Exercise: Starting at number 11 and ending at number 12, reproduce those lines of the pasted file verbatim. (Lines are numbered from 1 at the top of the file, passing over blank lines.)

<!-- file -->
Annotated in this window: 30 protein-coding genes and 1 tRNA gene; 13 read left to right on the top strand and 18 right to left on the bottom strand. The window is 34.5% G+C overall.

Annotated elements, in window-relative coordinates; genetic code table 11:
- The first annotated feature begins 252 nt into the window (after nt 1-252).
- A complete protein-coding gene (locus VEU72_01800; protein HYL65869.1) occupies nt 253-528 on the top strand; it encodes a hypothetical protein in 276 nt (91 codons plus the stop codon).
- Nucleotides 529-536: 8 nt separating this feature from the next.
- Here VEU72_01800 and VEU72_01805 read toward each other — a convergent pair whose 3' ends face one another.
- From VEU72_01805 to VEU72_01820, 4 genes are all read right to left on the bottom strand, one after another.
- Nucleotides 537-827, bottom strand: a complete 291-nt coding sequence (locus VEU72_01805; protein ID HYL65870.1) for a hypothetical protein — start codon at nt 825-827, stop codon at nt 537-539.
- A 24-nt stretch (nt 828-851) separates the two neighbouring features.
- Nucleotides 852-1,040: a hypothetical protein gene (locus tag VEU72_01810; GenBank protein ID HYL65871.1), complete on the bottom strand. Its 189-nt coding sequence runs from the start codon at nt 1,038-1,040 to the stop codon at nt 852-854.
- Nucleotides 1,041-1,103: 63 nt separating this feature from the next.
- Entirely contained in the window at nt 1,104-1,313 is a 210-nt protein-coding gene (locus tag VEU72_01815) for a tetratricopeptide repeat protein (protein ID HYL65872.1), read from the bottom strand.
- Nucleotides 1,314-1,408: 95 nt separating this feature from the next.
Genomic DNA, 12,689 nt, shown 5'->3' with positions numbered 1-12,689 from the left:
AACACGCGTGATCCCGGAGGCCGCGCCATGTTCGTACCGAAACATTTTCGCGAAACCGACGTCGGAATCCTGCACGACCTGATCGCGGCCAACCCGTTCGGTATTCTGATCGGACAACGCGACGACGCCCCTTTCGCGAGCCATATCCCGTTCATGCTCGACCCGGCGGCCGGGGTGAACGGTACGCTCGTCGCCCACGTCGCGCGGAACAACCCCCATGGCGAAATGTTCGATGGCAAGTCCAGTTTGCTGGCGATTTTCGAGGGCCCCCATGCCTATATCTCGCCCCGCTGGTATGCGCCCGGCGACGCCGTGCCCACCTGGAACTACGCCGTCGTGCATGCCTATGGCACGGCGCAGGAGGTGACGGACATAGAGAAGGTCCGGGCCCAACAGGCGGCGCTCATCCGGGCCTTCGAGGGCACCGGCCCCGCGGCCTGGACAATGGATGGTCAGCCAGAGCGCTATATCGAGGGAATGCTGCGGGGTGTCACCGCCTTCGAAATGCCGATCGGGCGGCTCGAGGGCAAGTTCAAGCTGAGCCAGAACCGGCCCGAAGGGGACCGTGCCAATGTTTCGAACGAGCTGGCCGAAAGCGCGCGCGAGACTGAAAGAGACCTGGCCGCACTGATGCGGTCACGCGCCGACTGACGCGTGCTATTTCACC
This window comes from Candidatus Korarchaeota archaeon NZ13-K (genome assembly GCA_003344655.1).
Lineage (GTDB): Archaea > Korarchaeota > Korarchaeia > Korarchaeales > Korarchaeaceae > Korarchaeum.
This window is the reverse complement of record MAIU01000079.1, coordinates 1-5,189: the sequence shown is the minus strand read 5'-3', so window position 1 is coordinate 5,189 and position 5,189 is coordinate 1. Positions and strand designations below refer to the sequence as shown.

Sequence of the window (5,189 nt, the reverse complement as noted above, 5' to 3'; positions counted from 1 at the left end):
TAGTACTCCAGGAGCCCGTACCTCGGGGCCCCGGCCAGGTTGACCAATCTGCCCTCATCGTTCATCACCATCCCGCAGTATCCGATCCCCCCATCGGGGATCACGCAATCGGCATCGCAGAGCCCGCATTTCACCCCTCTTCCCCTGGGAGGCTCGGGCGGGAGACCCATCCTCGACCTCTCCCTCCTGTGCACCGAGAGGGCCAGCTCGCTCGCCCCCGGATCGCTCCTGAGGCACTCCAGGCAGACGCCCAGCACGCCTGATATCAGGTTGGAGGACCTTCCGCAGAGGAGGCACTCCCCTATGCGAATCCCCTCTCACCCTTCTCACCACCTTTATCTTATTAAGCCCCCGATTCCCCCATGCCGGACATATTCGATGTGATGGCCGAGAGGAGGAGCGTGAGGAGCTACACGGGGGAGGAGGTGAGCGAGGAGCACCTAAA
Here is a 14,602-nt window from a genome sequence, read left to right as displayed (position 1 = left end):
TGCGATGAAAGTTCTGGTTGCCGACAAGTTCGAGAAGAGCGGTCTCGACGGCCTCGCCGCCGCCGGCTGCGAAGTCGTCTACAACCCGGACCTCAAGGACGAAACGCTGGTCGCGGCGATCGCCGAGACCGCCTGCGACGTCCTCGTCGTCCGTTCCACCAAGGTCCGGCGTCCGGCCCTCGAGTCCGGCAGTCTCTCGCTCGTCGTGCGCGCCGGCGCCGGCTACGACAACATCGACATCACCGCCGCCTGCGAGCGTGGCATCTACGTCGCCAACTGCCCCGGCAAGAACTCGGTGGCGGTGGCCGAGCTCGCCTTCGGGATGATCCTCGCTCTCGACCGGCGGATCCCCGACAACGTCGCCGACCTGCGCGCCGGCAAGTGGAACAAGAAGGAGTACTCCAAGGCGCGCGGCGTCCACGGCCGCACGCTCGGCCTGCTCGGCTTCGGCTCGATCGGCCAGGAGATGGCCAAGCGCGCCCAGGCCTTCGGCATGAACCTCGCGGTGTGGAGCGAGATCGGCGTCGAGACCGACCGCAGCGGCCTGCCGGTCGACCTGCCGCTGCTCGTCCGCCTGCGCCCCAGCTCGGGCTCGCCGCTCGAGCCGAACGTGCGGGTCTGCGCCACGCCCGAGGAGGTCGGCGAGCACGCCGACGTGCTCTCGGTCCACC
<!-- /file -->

- Nucleotides 1,041-1,103: 63 nt separating this feature from the next.
- Entirely contained in the window at nt 1,104-1,313 is a 210-nt protein-coding gene (locus tag VEU72_01815) for a tetratricopeptide repeat protein (protein ID HYL65872.1), read from the bottom strand.